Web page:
The egalitarian liberal case for ending SALT requires some explaining. The basic argument is that while high state and local taxes can finance redistribution at the state and local level, they by definition can’t finance programs that benefit poor people who live in other regions, including much poorer regions. State governments in poorer states could raise taxes to finance social programs, and they often do. But poorer states have less fiscal capacity than richer states. The same tax rates in both states will generate more revenue in the rich one than the poor one. To offer the same level of services, poor states have to impose higher taxes than rich states, which in turn might drive out affluent taxpayers, or prevent economic development from getting off the ground in the first place. And that’s why there’s a strong case for making redistribution the responsibility of the federal government, which can tax rich people and finance social programs in rich and poor regions alike.

The logical corollary of ending SALT would be to move toward federalizing social programs aimed at bettering the lives of the poor, such as Medicaid. In a similar vein, Congress could greatly expand the child credit and make it fully refundable, as the Democratic Sens. Michael Bennet and Sherrod Brown have recently proposed. One consequence of their proposal is that the federal government would provide an income floor for poor families with children, regardless of whether they live in rich states or poor states. Poor kids living in states with low levels of fiscal capacity would be the biggest beneficiaries by far. But taxpayers in poor states would benefit, too, as they’d be able to share more of the burden of ensuring that local kids have a healthier start in life with taxpayers in rich states.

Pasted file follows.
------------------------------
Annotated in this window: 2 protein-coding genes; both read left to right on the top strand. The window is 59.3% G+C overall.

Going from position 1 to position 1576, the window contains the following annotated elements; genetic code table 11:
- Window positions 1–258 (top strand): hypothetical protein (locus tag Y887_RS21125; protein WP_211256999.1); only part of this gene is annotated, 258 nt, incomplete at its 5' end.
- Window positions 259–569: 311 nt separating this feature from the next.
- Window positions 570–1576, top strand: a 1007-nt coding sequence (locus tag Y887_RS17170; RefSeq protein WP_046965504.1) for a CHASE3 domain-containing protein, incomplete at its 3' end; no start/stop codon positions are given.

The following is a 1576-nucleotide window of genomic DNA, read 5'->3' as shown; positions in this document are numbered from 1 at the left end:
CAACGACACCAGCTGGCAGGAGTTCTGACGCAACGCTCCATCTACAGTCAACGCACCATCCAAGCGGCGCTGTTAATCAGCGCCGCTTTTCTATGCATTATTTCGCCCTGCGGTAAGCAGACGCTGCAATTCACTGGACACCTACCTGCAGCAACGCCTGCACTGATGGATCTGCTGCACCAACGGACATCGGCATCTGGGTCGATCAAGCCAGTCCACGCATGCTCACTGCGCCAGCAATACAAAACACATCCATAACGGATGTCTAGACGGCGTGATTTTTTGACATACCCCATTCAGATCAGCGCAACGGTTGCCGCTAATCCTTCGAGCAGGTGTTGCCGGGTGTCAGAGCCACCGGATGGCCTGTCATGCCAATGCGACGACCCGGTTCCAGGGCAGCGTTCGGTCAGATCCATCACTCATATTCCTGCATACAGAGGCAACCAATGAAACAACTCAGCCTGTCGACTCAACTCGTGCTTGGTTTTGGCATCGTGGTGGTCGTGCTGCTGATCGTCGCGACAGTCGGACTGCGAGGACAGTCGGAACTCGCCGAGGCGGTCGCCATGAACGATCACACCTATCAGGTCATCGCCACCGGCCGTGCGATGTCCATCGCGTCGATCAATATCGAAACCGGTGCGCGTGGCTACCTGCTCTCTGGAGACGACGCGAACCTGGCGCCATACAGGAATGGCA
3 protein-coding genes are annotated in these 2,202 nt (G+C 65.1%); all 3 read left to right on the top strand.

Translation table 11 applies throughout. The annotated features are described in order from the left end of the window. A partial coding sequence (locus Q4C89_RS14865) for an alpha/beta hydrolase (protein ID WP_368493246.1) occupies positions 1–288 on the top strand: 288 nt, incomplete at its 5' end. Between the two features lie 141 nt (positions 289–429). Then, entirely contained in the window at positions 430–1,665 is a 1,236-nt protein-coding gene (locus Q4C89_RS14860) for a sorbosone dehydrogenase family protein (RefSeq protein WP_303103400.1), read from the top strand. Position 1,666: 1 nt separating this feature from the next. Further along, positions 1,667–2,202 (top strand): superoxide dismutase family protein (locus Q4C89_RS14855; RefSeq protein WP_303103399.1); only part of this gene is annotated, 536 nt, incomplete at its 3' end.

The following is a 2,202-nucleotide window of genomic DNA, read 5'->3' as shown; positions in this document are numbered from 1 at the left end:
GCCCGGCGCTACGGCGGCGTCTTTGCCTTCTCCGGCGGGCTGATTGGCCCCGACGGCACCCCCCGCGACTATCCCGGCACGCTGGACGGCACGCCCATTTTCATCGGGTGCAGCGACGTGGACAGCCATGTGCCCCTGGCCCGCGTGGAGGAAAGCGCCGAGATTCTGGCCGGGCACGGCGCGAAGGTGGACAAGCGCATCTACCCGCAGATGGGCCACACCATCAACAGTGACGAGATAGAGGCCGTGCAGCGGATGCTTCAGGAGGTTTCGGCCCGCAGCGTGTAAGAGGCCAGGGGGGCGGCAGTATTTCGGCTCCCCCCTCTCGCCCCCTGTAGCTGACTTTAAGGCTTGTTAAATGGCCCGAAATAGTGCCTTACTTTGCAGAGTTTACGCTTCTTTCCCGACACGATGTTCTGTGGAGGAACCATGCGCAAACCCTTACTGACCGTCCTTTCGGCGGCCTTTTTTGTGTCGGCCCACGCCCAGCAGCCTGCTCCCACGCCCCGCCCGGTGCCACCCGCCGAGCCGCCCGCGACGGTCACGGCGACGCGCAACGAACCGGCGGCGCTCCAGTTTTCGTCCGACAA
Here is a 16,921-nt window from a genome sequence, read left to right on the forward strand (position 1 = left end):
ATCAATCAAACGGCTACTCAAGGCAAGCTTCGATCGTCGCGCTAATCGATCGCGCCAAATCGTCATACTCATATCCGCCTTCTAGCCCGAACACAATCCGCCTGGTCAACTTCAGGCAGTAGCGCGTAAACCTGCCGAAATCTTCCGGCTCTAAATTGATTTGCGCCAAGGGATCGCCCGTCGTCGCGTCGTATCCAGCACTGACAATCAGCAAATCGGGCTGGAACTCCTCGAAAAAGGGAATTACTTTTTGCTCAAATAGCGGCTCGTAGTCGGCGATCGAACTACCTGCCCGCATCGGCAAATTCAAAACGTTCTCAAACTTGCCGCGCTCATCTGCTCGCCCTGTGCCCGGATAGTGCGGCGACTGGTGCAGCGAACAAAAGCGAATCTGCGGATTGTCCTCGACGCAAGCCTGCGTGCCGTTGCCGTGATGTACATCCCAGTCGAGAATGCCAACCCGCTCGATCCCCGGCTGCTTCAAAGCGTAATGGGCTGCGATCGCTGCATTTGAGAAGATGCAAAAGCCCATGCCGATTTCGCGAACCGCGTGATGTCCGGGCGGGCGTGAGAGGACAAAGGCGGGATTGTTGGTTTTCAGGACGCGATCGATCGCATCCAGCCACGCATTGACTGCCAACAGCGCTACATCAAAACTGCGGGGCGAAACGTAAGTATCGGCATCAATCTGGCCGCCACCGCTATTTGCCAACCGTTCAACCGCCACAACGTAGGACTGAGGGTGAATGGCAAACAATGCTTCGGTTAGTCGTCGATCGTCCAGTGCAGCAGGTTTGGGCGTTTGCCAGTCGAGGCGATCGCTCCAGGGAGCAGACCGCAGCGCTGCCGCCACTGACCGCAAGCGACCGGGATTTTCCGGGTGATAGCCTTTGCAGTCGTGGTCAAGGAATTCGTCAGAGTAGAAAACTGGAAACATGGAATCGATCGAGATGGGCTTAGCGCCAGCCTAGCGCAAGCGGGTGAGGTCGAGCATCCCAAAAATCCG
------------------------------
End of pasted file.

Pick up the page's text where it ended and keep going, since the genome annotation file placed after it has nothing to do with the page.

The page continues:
Wouldn’t federalizing these social programs undermine the role of the states as laboratories of democracy? Not in the slightest. If anything, it would make American federalism more coherent, as the federal government would focus on what it does best—cutting checks, as it’s successfully done with Social Security for many decades—while leaving infrastructure and education largely in the hands of state and local governments. We could still see innovation at the state and local level. We’d ensure that poor people don’t get shortchanged just because they have the misfortune of living in a poor state. That’s something Republicans and Democrats should be able to get behind.